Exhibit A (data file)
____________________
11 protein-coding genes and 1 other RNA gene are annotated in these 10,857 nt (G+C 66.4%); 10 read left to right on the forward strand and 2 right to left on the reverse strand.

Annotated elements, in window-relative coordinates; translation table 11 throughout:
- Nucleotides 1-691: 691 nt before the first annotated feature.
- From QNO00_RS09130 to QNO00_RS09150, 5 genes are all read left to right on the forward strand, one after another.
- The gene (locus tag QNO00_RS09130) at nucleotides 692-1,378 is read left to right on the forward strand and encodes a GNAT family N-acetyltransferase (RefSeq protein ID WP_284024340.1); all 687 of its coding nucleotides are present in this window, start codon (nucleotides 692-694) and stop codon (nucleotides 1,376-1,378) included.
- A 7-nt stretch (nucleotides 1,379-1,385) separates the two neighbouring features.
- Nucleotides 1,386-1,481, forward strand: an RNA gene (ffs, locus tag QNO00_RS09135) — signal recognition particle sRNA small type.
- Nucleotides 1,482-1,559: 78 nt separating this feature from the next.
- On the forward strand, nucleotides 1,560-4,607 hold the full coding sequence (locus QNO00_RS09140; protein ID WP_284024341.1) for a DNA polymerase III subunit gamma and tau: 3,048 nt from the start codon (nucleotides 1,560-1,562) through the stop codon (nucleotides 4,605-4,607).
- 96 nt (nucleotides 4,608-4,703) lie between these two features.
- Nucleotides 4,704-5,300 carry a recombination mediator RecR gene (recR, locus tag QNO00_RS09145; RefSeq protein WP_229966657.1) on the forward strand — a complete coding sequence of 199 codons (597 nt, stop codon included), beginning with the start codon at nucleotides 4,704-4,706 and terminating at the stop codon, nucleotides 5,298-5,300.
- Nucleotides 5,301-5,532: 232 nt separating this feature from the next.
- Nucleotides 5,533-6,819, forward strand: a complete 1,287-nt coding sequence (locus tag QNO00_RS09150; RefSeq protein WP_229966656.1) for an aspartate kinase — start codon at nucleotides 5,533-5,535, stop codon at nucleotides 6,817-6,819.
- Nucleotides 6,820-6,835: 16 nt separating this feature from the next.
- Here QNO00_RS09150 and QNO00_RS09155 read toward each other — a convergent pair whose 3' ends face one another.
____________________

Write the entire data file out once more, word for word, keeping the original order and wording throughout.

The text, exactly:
11 protein-coding genes and 1 other RNA gene are annotated in these 10,857 nt (G+C 66.4%); 10 read left to right on the forward strand and 2 right to left on the reverse strand.

Annotated elements, in window-relative coordinates; translation table 11 throughout:
- Nucleotides 1-691: 691 nt before the first annotated feature.
- From QNO00_RS09130 to QNO00_RS09150, 5 genes are all read left to right on the forward strand, one after another.
- The gene (locus tag QNO00_RS09130) at nucleotides 692-1,378 is read left to right on the forward strand and encodes a GNAT family N-acetyltransferase (RefSeq protein ID WP_284024340.1); all 687 of its coding nucleotides are present in this window, start codon (nucleotides 692-694) and stop codon (nucleotides 1,376-1,378) included.
- A 7-nt stretch (nucleotides 1,379-1,385) separates the two neighbouring features.
- Nucleotides 1,386-1,481, forward strand: an RNA gene (ffs, locus tag QNO00_RS09135) — signal recognition particle sRNA small type.
- Nucleotides 1,482-1,559: 78 nt separating this feature from the next.
- On the forward strand, nucleotides 1,560-4,607 hold the full coding sequence (locus QNO00_RS09140; protein ID WP_284024341.1) for a DNA polymerase III subunit gamma and tau: 3,048 nt from the start codon (nucleotides 1,560-1,562) through the stop codon (nucleotides 4,605-4,607).
- 96 nt (nucleotides 4,608-4,703) lie between these two features.
- Nucleotides 4,704-5,300 carry a recombination mediator RecR gene (recR, locus tag QNO00_RS09145; RefSeq protein WP_229966657.1) on the forward strand — a complete coding sequence of 199 codons (597 nt, stop codon included), beginning with the start codon at nucleotides 4,704-4,706 and terminating at the stop codon, nucleotides 5,298-5,300.
- Nucleotides 5,301-5,532: 232 nt separating this feature from the next.
- Nucleotides 5,533-6,819, forward strand: a complete 1,287-nt coding sequence (locus tag QNO00_RS09150; RefSeq protein WP_229966656.1) for an aspartate kinase — start codon at nucleotides 5,533-5,535, stop codon at nucleotides 6,817-6,819.
- Nucleotides 6,820-6,835: 16 nt separating this feature from the next.
- Here QNO00_RS09150 and QNO00_RS09155 read toward each other — a convergent pair whose 3' ends face one another.